The new LaPierre/Rockshox E:i suspension system adjusts rear damping on the fly based on pedaling and bumps. I’ve been dreaming of such a system — and I tried it yesterday at Valmont Bike Park.
First, learn about the E:i shock system:
The bike: LaPierre Zesty AM 427
• 150mm travel front and rear
• 650B wheels
• 2×10 drivetrain with Shimano Shadow Plus rear derailleur
• 67 degree head angle
You know: Modern trail bike
Testing, testing …
I am in week four of the Pump Up the Base training program, which calls for five six-minute intervals at sweet spot intensity (with some sprinting mixed in). The trainer is great and all, but yesterday I wanted to Ride. Protocol:
• Drill it up the main dirt road
• Pin the dual slalom track
• Repeat for a total of four laps
• Rest for a few minutes
• Repeat for a total of five sets
This was way harder than the trainer!
The Valmont dual slalom track is not the ideal place to test trail suspension, but I’ve ridden a whole lot of bikes for a whole lot of laps on this track, so I have a good feel for what the bike is doing. My standard bikes are Specialized P3, Stumpy 29 hardtail and Stumpy 29 FSR (130mm rear, 140mm front).
The LaPierre Zesty AM 427 is a very nice bike. It rolls, pedals, turns and the rest. Nimble, stiff, fun. All that. Very nice bike.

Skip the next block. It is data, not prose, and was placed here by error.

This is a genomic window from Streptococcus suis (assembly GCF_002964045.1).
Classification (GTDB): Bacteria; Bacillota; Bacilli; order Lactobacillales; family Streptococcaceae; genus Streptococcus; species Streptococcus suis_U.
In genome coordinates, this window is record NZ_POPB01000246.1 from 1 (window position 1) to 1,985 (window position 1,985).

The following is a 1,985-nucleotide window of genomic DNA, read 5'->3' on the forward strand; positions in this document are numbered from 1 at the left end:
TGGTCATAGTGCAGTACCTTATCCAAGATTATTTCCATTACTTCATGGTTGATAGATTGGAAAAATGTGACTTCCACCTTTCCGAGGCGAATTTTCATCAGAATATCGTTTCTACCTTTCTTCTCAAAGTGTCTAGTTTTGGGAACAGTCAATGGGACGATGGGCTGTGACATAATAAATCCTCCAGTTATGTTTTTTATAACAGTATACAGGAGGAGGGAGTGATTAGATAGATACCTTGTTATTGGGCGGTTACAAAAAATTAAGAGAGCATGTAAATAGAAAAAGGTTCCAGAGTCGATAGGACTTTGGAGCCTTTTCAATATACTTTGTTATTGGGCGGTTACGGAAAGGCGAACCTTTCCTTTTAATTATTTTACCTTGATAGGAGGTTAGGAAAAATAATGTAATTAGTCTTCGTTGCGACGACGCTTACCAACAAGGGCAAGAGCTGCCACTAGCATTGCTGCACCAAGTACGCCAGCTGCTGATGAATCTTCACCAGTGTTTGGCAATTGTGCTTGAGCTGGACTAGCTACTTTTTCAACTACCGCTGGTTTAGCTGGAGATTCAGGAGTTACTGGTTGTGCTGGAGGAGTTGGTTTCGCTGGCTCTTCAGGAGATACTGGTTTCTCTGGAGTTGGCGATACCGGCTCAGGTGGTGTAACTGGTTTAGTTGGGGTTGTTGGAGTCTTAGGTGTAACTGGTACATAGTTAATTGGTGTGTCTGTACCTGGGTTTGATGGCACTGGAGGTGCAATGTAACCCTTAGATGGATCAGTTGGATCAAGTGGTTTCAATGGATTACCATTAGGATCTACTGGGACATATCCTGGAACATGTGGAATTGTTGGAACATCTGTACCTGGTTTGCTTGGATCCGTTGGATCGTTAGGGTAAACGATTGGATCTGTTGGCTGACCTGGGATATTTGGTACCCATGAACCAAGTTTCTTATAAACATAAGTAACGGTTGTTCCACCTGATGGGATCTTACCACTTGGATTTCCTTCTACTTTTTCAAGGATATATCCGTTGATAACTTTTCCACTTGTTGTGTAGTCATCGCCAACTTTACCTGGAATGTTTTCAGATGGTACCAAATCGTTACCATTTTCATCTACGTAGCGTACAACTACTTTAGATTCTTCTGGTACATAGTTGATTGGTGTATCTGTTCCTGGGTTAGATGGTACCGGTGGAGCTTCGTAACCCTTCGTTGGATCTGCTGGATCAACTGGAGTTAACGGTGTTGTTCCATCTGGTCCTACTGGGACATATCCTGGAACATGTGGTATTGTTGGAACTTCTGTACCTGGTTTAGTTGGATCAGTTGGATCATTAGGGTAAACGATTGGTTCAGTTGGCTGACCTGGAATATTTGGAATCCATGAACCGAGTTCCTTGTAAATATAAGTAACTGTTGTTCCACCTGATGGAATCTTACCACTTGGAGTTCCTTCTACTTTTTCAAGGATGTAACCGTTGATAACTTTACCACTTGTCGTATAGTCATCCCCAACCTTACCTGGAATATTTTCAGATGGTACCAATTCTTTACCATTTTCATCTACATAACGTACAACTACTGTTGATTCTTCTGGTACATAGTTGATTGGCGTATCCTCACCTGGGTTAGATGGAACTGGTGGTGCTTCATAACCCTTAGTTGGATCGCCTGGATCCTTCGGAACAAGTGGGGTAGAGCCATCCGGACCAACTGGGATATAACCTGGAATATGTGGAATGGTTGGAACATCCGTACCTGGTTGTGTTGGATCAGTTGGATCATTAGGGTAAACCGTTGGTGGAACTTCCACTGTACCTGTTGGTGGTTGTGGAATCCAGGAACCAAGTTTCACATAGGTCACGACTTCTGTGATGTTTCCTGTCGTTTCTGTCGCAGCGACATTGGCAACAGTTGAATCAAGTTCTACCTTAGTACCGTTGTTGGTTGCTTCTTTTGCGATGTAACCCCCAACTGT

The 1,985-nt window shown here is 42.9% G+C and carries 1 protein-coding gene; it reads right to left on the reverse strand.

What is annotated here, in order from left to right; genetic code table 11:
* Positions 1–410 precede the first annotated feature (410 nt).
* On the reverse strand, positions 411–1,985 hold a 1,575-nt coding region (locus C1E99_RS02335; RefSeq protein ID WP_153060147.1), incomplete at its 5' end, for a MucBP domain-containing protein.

The bike firms up nicely when climbing. I like.
It feels like the system mistakes pumping for bumps, and it opens the suspension when I want it to be firm. Clearly, slalom racing isn’t this bike’s intended use. It took me several laps to understand what the rear end was going to do, when. Pumping and manualing were fine. Jumping … sometimes fine, sometimes I blew through the rear end too much. BUT: By the end of my workout I was making all my normal jumps. Keep in mind I’m used to less suspension travel.
The E:i sensitivity is adjustable. It would be cool to set the bike up so it’s firm where you want it and plush where you need it. Hey, since we’re talking software, I suppose you can make it work however you want. What if the bike opens up for chattery bumps but stays firm for long-phase oscillations?
I can imagine this system working very, very well on natural terrain. I wish I could rock this bike on my test trails.
Wait a sec, are these 650B wheels? Yes, they are! Well then. Cornering = good. Pump = good. Manualing = noticeably snappier than my Stumpy 29. The bike felt very good in a generally good way.
The servo makes noise. Might as well have it sound like a moto. BRAAAP!
Check out the LaPierre Zesty AM 427.
Know more. Have more fun!
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